- Researchers are now examining these diverging viewpoints, looking for nuance and developing better methods for measuring whether social media and related technologies have any meaningful impact on mental health.
Nearly all assess only frequency and duration of use rather than content or context. “We’re asking the wrong questions,” Hancock says. And results are regularly overstated—sometimes by the scientists, often by the media. “Social media research is the perfect storm showing us where all the problems are with our scientific methodology,” Orben says. “This challenges us as scientists to think about how we measure things and what sort of effect size we think is important.”
Although people like Jean Twenge might be right about the impact of social media on health, correlation does not always equal conclusion:
No one disagrees about the importance of young people’s health, but they do think that Twenge has gotten ahead of the science. “Why wait for causal evidence?” says Dennis-Tiwary. Because the story might not be so straightforward.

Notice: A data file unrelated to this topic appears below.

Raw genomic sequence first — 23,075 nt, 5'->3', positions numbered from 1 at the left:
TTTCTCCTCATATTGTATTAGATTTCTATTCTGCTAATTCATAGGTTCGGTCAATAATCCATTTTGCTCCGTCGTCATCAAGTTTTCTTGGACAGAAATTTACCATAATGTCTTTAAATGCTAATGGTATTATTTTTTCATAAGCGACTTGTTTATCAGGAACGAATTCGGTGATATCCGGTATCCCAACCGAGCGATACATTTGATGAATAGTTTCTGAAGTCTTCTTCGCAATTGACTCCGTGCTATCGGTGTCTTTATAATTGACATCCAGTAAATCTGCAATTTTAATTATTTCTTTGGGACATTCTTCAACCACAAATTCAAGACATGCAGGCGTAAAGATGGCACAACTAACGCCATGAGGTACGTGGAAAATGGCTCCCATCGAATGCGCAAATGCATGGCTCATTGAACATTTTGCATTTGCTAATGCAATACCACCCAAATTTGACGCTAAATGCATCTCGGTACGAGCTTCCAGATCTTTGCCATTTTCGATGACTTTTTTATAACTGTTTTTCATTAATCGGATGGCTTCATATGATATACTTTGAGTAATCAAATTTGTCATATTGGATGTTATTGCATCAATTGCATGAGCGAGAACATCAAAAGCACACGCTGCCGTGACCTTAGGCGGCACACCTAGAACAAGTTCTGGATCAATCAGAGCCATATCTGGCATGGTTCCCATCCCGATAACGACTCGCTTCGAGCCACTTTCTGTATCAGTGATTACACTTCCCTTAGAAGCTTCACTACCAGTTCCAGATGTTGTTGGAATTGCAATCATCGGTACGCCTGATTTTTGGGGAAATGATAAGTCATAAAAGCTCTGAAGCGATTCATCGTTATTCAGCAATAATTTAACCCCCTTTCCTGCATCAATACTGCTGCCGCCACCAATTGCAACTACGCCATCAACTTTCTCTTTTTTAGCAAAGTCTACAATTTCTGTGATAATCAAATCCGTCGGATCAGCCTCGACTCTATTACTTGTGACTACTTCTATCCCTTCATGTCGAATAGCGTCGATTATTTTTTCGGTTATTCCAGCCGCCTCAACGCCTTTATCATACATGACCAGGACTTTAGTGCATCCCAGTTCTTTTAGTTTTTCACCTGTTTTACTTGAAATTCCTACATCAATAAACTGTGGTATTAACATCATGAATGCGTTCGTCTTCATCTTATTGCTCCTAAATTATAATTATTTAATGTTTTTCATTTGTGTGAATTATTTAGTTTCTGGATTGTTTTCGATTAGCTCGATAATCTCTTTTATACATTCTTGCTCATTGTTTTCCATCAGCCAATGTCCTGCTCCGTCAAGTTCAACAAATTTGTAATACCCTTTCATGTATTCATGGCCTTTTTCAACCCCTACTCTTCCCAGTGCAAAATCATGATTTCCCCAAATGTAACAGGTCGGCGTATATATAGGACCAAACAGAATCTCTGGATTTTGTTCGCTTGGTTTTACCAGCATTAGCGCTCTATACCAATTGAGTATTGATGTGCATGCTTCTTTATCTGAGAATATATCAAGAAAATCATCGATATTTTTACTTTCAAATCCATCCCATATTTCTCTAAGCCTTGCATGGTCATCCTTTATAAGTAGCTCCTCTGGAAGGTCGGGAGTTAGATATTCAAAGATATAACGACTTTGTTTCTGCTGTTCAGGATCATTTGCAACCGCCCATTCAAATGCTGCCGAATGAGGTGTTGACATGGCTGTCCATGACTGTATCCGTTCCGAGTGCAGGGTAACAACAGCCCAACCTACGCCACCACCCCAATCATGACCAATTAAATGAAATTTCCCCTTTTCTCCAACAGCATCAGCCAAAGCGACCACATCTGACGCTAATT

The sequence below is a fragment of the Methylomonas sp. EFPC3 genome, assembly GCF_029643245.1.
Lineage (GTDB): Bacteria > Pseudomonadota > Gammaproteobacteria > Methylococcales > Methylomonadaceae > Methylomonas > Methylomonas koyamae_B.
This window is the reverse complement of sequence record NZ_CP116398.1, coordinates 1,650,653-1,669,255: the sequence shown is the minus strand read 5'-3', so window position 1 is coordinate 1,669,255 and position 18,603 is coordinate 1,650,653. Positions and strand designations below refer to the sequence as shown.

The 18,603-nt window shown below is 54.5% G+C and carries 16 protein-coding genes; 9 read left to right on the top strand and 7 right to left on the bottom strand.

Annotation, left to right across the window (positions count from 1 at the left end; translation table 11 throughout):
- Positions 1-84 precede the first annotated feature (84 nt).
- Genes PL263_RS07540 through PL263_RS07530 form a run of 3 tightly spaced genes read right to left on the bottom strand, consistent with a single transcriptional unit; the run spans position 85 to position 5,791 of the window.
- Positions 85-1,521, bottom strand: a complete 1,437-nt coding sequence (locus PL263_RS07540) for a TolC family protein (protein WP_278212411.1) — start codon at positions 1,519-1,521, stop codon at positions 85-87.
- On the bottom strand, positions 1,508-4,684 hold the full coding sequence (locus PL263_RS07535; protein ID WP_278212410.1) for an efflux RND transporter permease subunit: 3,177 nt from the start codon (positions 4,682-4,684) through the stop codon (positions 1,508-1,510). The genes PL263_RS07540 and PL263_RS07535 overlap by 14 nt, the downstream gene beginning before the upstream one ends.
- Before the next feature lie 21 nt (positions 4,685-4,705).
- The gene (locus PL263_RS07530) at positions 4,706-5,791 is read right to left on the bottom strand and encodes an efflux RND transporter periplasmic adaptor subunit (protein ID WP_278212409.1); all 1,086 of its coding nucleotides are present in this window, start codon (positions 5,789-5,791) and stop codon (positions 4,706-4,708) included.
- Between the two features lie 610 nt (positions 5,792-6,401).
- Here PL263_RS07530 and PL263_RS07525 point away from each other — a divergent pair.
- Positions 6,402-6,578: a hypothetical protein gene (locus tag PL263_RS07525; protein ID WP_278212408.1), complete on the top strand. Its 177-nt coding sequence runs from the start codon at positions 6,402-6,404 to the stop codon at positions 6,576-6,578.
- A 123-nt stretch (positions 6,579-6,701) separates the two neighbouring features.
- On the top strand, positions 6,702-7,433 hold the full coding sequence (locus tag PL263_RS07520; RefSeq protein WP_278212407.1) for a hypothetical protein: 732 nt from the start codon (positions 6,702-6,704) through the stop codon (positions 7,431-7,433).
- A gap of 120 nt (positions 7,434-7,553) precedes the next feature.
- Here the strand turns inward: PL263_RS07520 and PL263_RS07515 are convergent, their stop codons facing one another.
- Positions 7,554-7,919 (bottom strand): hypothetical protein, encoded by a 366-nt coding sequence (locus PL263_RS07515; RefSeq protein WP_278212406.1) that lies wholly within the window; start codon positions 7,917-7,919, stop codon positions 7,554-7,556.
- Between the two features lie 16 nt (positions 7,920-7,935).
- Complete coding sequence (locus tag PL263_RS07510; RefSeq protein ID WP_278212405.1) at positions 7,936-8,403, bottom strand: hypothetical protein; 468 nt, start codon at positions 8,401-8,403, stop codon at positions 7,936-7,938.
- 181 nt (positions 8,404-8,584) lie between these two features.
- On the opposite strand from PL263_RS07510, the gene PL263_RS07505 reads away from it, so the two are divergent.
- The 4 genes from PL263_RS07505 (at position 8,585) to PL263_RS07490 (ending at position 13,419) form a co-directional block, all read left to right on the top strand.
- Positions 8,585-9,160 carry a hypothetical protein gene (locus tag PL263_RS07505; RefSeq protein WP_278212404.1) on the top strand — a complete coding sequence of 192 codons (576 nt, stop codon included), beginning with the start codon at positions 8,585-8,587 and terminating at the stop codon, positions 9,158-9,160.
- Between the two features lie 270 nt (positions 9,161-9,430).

For example, in an analysis of 24 longitudinal studies, it was found that framing the discussion around addiction often makes negative findings more likely.
“It’s ironic that in the end the real danger is not smartphones—it’s the level of misinformation that’s being directed at the public and at parents,” Odgers says. “It’s consuming so much of the airtime that it’s causing us to miss potentially some of the real threats and problems around digital spaces.” For her part, Odgers is far more worried about privacy and unequal access to technology for kids from families with lower socioeconomic status. She also suspects that some adolescents find much needed social support online and that adults should pay closer attention to what works in that regard.